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Visual characteristics

Applies to

  • Websites
  • Documents
  • Videos


Regardless of the media you’re using to communicate, avoid using visual characteristics such as spatial references or color to communicate information. When providing instructions, consider whether the instructions are likely to make sense to a person who is blind, or to the person who is accessing the content of a video by reading a transcript. Specific examples are provided below.

Avoid using spatial references

Spatial references such as “click the circle on the right” are meaningless to a screen reader user, who can access the web page content but isn’t likely to know its shape or its spatial position within the layout of the page. Instead, consider referring to the type and name of an object. For example, “the More Info button in the sidebar” is probably a more meaningful reference because it refers to the object’s name (“More Info”), its type (button), and its structural location (in the sidebar) as opposed to its spacial location. As long as the web page is coded with good structural markup, this way of referring to an object on the page is likely to be helpful for everyone, including people who are unable to see the page.

Avoid using color to communicate information

Some users are unable to perceive color differences, or may not perceive color the same way you do. Therefore it is important to avoid using color alone to communicate information. For example, if link text within a paragraph of text is designed to be recognizable solely by its color (e.g., black text, blue links), the links should also be underlined. Otherwise, users who are unable to perceive color differences may be unable to distinguish links from surrounding text.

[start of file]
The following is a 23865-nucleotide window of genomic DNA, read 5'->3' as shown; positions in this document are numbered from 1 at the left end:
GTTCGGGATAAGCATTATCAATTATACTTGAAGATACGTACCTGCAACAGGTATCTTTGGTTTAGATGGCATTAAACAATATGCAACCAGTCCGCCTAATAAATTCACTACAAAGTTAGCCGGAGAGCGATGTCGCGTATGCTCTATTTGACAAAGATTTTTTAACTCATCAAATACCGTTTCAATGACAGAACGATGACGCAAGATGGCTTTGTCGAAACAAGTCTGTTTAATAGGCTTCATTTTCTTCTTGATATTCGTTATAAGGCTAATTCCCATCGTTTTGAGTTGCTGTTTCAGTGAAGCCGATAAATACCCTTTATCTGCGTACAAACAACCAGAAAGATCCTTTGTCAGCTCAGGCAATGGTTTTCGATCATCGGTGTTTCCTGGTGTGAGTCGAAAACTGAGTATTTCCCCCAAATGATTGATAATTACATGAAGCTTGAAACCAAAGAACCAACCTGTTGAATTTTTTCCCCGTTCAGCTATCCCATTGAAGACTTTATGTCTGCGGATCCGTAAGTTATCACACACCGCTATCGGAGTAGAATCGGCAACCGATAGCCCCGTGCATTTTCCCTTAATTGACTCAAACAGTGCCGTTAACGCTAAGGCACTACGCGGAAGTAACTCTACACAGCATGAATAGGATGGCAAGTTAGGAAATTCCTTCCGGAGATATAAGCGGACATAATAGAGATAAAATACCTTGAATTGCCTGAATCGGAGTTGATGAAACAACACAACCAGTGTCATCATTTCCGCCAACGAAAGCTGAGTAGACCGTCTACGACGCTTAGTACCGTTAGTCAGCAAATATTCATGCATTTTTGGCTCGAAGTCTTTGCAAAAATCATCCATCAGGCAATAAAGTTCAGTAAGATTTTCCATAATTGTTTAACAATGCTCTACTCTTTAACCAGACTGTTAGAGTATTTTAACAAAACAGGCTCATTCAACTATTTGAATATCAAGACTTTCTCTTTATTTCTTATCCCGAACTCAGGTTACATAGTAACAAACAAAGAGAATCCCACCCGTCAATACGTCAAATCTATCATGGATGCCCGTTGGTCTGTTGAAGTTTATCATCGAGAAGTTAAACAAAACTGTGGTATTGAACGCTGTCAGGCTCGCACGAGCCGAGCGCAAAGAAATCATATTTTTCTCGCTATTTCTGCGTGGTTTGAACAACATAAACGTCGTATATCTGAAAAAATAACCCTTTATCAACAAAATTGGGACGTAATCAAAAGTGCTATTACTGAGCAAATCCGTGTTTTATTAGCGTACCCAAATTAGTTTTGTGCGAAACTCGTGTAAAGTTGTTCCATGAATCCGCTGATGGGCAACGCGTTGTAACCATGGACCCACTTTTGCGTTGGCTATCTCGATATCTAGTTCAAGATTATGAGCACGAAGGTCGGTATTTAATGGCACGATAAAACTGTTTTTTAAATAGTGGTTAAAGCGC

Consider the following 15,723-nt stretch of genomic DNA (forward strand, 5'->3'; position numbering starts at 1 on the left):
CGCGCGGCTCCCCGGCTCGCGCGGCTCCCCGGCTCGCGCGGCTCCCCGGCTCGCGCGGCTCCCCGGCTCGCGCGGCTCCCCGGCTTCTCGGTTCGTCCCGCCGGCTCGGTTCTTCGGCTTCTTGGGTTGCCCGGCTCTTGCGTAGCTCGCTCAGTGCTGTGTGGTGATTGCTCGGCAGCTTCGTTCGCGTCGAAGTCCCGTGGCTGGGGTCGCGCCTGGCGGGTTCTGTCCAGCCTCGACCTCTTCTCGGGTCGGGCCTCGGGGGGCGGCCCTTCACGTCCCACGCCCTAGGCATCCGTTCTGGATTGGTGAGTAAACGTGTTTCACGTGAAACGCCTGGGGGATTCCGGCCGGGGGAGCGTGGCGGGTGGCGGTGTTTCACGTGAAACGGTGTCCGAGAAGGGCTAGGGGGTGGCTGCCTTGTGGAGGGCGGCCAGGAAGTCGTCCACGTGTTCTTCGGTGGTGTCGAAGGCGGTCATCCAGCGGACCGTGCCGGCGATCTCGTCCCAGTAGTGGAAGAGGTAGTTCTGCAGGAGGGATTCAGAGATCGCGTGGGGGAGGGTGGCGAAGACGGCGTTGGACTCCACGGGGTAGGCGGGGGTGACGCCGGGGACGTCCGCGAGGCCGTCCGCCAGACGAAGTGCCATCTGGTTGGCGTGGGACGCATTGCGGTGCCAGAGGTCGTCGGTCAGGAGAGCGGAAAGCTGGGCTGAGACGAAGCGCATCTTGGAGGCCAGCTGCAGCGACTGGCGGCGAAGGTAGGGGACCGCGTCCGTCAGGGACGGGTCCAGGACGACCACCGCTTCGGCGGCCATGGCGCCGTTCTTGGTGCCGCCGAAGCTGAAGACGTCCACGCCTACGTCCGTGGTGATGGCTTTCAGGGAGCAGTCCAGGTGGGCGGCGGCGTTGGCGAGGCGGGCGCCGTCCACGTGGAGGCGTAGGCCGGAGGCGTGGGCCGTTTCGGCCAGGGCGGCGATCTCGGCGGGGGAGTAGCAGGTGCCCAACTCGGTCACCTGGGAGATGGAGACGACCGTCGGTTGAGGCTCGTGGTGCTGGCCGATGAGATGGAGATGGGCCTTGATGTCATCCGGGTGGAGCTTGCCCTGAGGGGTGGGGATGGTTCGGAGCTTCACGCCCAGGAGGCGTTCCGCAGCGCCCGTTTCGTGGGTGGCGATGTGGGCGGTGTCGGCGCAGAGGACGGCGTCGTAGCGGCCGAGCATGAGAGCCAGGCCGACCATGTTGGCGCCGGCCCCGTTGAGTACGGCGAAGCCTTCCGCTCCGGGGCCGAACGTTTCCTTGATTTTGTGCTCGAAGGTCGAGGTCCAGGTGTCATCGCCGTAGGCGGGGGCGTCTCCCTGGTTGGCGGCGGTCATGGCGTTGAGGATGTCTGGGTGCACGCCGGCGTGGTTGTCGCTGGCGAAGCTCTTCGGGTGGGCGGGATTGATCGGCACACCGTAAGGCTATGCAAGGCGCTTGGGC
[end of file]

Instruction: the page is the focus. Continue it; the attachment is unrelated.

Another example is “required fields are in red.” It is okay to communicate “required” using red text, but in order to communicate this information to people who are unable to perceive color, there must be one or more additional ways of communicating the same idea. For example, required fields could include the word “required” as part of the label.

Another common example includes identifying different groups of data in a graph. If different groups are represented by different colors, they should also be distinguishable via other means. For example, in a bar chart, the bars could differ by color but could also have different fill patterns; or in a line chart, the lines could differ by color but could also be labeled with the name of the group.

WCAG 2.1 success criteria

The issues described on this page, and associated Techniques pages, map to the following success criteria in the W3C’s Web Content Accessibility Guidelines (WCAG) 2.1: